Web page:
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3 leaf cannabis

3 leaf cannabis
Effects of Cannabis Indica

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Cannabis Sativa – Image powered by Medicaljane.com
The leaves of Sativa plants are elongated and pointy. Some people have even taken to referring to it as finger-like.
Besides the appearance, the effects of Sativa are also distinct. In the past decades, one of the things that breeders focused on was to have a high THC content – these are compounds that are responsible for the psychoactive properties of the plant. As such, its effects are more potent.
Of the three families of cannabis, Ruderalis is the shortest with an average height in the range of 1 to 2-1/2 feet. It is also a bushy plant with thick stems and broad leaves.
In cultivating cannabis for use, male plants are useless. In fact, growers should discard it as soon as possible. Otherwise, it may fertilize female plants causing them to produce seeds instead of flowers.
1. Hemp Seed
Think of hybrids much like people of mixed descents.
Before going into the details, though, here are some useful background information on the different types of cannabis. Basic as it is, these are the foundation of successful cultivation.
As a beginner in growing cannabis, all the things that need to be taken into consideration can be challenging. Here are some useful background information on the different types of cannabis.
3 leaf cannabis
Whorled phyllotaxy is another common mutation, although this is less desirable as a concealment trait as the plants still definitely resemble cannabis.
The leaves of cannabis plants can be very telling. Here are some tell-tale signs of a mishap in the making that can be seen by merely inspecting the leaves:
According to the standard phyllotaxy (the arrangement of leaves on a plant stem), cannabis leaves are compound (with multiple leaflets, as opposed to simple, where a single leaf grows from the stem) and opposite decussate rather than alternate.
Although cannabis leaves are usually decussate, as the plant prepares to flower the leaves may begin to emerge in an alternate pattern. Interestingly, rejuvenated cannabis plants demonstrate alternate phyllotaxy.
Australian Bastard Cannabis is perhaps the most striking mutation yet seen in cannabis. It is believed that this mutation was first seen in escaped populations around Sydney. Breeders have also attempted to stabilise this trait … again, without commercial success.

  • Blistered, twisted, shiny “wet” looking leaves – This may be an indication of mites, which are too small to see with the naked eye. If this is the case, new leaves may grow in twisted, top leaves can droop.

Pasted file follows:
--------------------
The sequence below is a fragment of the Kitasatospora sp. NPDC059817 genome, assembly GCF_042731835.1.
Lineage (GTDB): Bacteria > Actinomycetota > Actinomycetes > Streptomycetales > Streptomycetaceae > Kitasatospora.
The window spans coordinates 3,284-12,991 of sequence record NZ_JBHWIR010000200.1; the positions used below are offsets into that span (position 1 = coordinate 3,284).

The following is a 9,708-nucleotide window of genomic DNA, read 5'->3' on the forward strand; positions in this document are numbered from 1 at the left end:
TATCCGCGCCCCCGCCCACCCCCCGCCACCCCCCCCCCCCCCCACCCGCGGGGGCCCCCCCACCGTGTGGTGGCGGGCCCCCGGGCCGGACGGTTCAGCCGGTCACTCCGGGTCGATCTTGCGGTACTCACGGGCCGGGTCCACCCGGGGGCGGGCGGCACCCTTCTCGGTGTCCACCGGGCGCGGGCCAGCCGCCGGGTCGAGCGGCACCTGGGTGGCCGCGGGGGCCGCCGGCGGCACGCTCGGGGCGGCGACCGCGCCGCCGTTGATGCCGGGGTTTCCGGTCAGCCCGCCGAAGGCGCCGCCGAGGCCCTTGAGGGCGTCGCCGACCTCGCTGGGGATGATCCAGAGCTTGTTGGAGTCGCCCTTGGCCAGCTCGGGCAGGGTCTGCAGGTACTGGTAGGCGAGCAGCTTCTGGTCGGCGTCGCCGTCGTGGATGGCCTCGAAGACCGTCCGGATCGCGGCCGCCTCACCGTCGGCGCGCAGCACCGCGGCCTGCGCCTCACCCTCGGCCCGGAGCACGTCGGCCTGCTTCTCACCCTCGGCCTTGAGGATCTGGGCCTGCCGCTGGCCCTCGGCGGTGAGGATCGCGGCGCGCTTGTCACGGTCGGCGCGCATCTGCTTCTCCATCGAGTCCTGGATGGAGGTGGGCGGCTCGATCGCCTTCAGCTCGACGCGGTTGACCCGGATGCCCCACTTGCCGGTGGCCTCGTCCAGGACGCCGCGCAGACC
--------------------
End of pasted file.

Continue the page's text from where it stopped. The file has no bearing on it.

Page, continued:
• Spotted leaves – Spotty leaves may indicate a deficiency (likely a calcium deficiency). This normally affects new leaves or parts that are actively growing.
  • Edge of leaves fading to pale yellow – This is likely a sign of magnesium deficiency.
  • Edge of leaves change to white or bright yellow – If this is seen along with the inner main part of the leaves turning purplish or dark blue, then there’s probably a copper deficiency. They may also appear shiny or start to turn under. This most often affects leaves directly in the light.
  • Curling, folding, miscolouring leaves – If leaves are too close to light or heat, they can start undergoing heat stress. This can lead to them folding up, curling down under and turning yellow or even plainly getting a burnt look to the edges.
  • New leaves grow in bright yellow – If new leaves are growing in from the get-go with a bright yellow colour, the plant may have an iron deficiency.

C. indica leaves are much wider. The largest leaves usually have fewer leaflets than the largest sativa leaves, with seven to nine leaflets. Indica leaves are commonly deep olive-green; very light green leaves are rare and often a sign of deficiency.
Opposite leaves emerge in pairs, one each side of the stem, with a clear vertical space between the leaf pairs. Decussate leaves are opposite, but each new leaf pair is at a right-angle to the last pair. Alternate leaves emerge from the stem singly, swapping sides as the vertical height increases.
There is some evidence that this phenomenon leads to vegetative growth of greatly increased vigour, although the genetic processes responsible are not fully understood. It is thought that the evolution of opposite-decussate phyllotaxy occurred comparatively recently, from an alternate-leaved ancestor, and that the genes controlling the decussate phyllotaxy ‘switch off’ around the time of inflorescence.
Cannabis leaves are so recognizable, they’re basically iconic. But what do you know about them? Learn to identify the leaves and what you can do with them.